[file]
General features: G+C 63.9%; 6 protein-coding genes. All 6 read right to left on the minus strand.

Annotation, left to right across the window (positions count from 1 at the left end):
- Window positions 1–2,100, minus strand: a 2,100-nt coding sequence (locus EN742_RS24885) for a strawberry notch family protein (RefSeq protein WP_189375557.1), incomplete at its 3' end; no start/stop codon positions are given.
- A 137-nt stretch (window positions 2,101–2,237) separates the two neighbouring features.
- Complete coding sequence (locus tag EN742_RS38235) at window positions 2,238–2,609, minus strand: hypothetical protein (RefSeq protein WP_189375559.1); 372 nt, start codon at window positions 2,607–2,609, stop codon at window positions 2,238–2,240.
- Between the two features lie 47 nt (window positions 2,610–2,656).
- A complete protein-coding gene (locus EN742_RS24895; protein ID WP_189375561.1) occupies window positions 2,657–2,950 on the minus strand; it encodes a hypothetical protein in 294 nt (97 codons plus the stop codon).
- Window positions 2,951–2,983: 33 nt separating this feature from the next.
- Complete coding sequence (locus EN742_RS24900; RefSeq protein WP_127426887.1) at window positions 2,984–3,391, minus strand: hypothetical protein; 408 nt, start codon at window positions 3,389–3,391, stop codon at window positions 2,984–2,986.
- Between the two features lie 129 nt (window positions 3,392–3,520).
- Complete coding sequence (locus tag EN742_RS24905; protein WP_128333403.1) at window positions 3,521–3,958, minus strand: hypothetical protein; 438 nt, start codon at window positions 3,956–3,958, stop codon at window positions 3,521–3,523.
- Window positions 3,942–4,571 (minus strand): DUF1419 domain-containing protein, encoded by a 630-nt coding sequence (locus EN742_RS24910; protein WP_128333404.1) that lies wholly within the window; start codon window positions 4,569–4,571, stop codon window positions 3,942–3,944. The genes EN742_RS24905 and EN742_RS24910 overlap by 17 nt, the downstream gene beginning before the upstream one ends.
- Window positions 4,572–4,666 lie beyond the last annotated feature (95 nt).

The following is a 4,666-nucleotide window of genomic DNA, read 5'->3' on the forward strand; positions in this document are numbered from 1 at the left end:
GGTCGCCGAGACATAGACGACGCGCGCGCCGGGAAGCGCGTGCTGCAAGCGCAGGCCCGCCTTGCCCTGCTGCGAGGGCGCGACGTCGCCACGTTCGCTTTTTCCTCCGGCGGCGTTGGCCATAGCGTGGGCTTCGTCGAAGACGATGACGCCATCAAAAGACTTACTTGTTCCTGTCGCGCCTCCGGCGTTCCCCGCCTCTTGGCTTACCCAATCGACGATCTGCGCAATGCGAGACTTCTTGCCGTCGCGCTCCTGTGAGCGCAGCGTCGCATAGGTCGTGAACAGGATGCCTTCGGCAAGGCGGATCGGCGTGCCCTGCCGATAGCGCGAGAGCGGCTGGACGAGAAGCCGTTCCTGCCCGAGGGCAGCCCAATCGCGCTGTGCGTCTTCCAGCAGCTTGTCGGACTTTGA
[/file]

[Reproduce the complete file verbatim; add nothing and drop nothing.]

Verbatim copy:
General features: G+C 63.9%; 6 protein-coding genes. All 6 read right to left on the minus strand.

Annotation, left to right across the window (positions count from 1 at the left end):
- Window positions 1–2,100, minus strand: a 2,100-nt coding sequence (locus EN742_RS24885) for a strawberry notch family protein (RefSeq protein WP_189375557.1), incomplete at its 3' end; no start/stop codon positions are given.
- A 137-nt stretch (window positions 2,101–2,237) separates the two neighbouring features.
- Complete coding sequence (locus tag EN742_RS38235) at window positions 2,238–2,609, minus strand: hypothetical protein (RefSeq protein WP_189375559.1); 372 nt, start codon at window positions 2,607–2,609, stop codon at window positions 2,238–2,240.
- Between the two features lie 47 nt (window positions 2,610–2,656).
- A complete protein-coding gene (locus EN742_RS24895; protein ID WP_189375561.1) occupies window positions 2,657–2,950 on the minus strand; it encodes a hypothetical protein in 294 nt (97 codons plus the stop codon).
- Window positions 2,951–2,983: 33 nt separating this feature from the next.
- Complete coding sequence (locus EN742_RS24900; RefSeq protein WP_127426887.1) at window positions 2,984–3,391, minus strand: hypothetical protein; 408 nt, start codon at window positions 3,389–3,391, stop codon at window positions 2,984–2,986.
- Between the two features lie 129 nt (window positions 3,392–3,520).
- Complete coding sequence (locus tag EN742_RS24905; protein WP_128333403.1) at window positions 3,521–3,958, minus strand: hypothetical protein; 438 nt, start codon at window positions 3,956–3,958, stop codon at window positions 3,521–3,523.
- Window positions 3,942–4,571 (minus strand): DUF1419 domain-containing protein, encoded by a 630-nt coding sequence (locus EN742_RS24910; protein WP_128333404.1) that lies wholly within the window; start codon window positions 4,569–4,571, stop codon window positions 3,942–3,944. The genes EN742_RS24905 and EN742_RS24910 overlap by 17 nt, the downstream gene beginning before the upstream one ends.
- Window positions 4,572–4,666 lie beyond the last annotated feature (95 nt).

The following is a 4,666-nucleotide window of genomic DNA, read 5'->3' on the forward strand; positions in this document are numbered from 1 at the left end:
GGTCGCCGAGACATAGACGACGCGCGCGCCGGGAAGCGCGTGCTGCAAGCGCAGGCCCGCCTTGCCCTGCTGCGAGGGCGCGACGTCGCCACGTTCGCTTTTTCCTCCGGCGGCGTTGGCCATAGCGTGGGCTTCGTCGAAGACGATGACGCCATCAAAAGACTTACTTGTTCCTGTCGCGCCTCCGGCGTTCCCCGCCTCTTGGCTTACCCAATCGACGATCTGCGCAATGCGAGACTTCTTGCCGTCGCGCTCCTGTGAGCGCAGCGTCGCATAGGTCGTGAACAGGATGCCTTCGGCAAGGCGGATCGGCGTGCCCTGCCGATAGCGCGAGAGCGGCTGGACGAGAAGCCGTTCCTGCCCGAGGGCAGCCCAATCGCGCTGTGCGTCTTCCAGCAGCTTGTCGGACTTTGA